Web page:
Orange Shirt Day is held annually on Sept. 30 as a way to acknowledge the experiences of First Nations, Metis and Inuit children in residential schools.
It is named in memory of a piece of clothing one First Nations girl in British Columbia had taken away from her on her first day at a residential school in 1973.
The moment of silence served as a chance for City of Calgary staffers and members of the Indigenous Relations Office to remember the more than 150,000 Indigenous children forced into residential schools, and the thousands of children who died.
WATCH: James Kuptana from Bow Valley College joins Global News Morning Calgary to discuss the importance of Orange Shirt Day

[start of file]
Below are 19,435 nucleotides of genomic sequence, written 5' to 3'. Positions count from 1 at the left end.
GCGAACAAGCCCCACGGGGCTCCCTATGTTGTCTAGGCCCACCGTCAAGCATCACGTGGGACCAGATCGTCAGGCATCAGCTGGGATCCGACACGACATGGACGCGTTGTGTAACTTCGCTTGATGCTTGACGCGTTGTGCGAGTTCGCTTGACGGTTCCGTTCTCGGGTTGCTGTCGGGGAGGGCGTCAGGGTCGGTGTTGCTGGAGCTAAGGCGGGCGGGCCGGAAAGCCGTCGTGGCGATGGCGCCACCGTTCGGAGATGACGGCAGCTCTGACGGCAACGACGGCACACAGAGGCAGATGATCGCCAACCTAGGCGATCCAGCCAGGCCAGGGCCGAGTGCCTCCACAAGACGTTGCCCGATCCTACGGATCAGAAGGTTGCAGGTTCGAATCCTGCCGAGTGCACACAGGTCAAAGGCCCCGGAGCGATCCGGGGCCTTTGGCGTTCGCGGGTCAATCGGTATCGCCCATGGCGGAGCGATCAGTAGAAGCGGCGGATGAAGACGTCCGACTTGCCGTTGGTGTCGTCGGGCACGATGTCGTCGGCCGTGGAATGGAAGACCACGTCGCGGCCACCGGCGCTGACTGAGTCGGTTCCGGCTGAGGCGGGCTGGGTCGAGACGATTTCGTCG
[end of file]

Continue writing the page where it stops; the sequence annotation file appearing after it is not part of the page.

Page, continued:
“Reconciliation can only happen when the truth is shared, listened to and learned from,” Harold Horsefall from the Indigenous Relations Office said in a news release.
Speaking outside city hall, Horsefall said speaking about Indigenous history is “tough,” but “incredibly important.”
“It’s one of the most tragic histories — tragic chapters in Canadian history and as such there’s a lot of trauma that goes with it,” he said.
“It’s a tragedy and we want to remember it so that history doesn’t repeat itself.”
Many employees with the Calgary Fire Department were donning orange on Wednesday, according to chief Steve Dongworth.
“Today is really about us showing our solidarity, our support, our thoughts with the First Nations community, the Metis community, on this day when we remember those who were forced to go to residential school, the survivors of that experience and of course those also who didn’t come back, those children who died in residential school and we take that very seriously,” he said.
“We need to move forward, but we need to move forward together with that community.”
– With files from The Canadian Press